Safety and feasibility of the NanoKnife system for irreversible electroporation ablative treatment of canine spontaneous intracranial gliomas

J Neurosurg. 2015 Oct;123(4):1008-25. doi: 10.3171/2014.12.JNS141768. Epub 2015 Jul 3.


Object: Irreversible electroporation (IRE) is a novel nonthermal ablation technique that has been used for the treatment of solid cancers. However, it has not been evaluated for use in brain tumors. Here, the authors report on the safety and feasibility of using the NanoKnife IRE system for the treatment of spontaneous intracranial gliomas in dogs.

Methods: Client-owned dogs with a telencephalic glioma shown on MRI were eligible. Dog-specific treatment plans were generated by using MRI-based tissue segmentation, volumetric meshing, and finite element modeling. After biopsy confirmation of glioma, IRE treatment was delivered stereotactically with the NanoKnife system using pulse parameters and electrode configurations derived from therapeutic plans. The primary end point was an evaluation of safety over the 14 days immediately after treatment. Follow-up was continued for 12 months or until death with serial physical, neurological, laboratory, and MRI examinations.

Results: Seven dogs with glioma were treated. The mean age of the dogs was 9.3 ± 1.6 years, and the mean pretreatment tumor volume was 1.9 ± 1.4 cm(3). The median preoperative Karnofsky Performance Scale score was 70 (range 30-75). Severe posttreatment toxicity was observed in 2 of the 7 dogs; one developed fatal (Grade 5) aspiration pneumonia, and the other developed treatment-associated cerebral edema, which resulted in transient neurological deterioration. Results of posttreatment diagnostic imaging, tumor biopsies, and neurological examinations indicated that tumor ablation was achieved without significant direct neurotoxicity in 6 of the 7 dogs. The median 14-day post-IRE Karnofsky Performance Scale score of the 6 dogs that survived to discharge was 80 (range 60-90), and this score was improved over the pretreatment value in every case. Objective tumor responses were seen in 4 (80%) of 5 dogs with quantifiable target lesions. The median survival was 119 days (range 1 to > 940 days).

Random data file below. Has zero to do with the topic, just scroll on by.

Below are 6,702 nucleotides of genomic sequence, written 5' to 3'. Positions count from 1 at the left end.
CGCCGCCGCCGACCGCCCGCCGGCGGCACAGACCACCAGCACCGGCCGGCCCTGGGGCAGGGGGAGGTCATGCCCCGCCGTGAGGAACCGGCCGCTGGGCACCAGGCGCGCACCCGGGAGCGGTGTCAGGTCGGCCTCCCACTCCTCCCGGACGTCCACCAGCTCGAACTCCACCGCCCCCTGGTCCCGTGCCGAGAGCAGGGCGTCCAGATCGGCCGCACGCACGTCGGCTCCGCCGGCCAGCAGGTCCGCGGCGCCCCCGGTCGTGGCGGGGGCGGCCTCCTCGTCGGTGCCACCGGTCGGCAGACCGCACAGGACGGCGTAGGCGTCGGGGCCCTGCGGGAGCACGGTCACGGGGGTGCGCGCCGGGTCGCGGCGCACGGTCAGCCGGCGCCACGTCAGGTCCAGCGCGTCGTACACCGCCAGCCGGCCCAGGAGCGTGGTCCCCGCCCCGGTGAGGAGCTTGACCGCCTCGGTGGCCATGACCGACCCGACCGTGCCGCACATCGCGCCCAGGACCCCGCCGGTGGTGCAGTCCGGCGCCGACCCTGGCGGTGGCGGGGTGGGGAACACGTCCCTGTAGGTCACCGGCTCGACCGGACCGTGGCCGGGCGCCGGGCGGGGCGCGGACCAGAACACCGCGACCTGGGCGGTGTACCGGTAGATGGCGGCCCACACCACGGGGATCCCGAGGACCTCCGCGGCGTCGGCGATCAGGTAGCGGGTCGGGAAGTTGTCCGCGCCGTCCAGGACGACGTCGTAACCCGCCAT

Conclusion: With the incorporation of additional therapeutic planning procedures, the NanoKnife system is a novel technology capable of controlled IRE ablation of telencephalic gliomas.

Keywords: CTCAE = Common Terminology Criteria for Adverse Events; DICOM = Digital Imaging and Communications in Medicine; GBM = glioblastoma multiforme; IRE = irreversible electroporation; IV = intravenous; KPS = Karnofsky Performance Scale; PBS = phosphate-buffered saline; PD = progressive disease; PDMS = polydimethylsiloxane; PGP = probe guide pedestal; RANO = response assessment in neurooncology; SD = stable disease; brain tumor; dog; electroporation; glioma; neurosurgery; oncology.

Publication types

  • Clinical Study
  • Research Support, Non-U.S. Gov't
  • Research Support, U.S. Gov't, Non-P.H.S.

MeSH terms

  • Animals
  • Brain Neoplasms / drug therapy
  • Brain Neoplasms / surgery
  • Brain Neoplasms / veterinary*
  • Combined Modality Therapy
  • Dog Diseases / drug therapy*
  • Dog Diseases / surgery*
  • Dogs
  • Electrochemotherapy / adverse effects
  • Electrochemotherapy / methods*
  • Feasibility Studies
  • Female
  • Glioma / drug therapy
  • Glioma / surgery
  • Glioma / veterinary*
  • Male
  • Neurosurgical Procedures* / instrumentation
  • Prospective Studies
  • Telencephalon*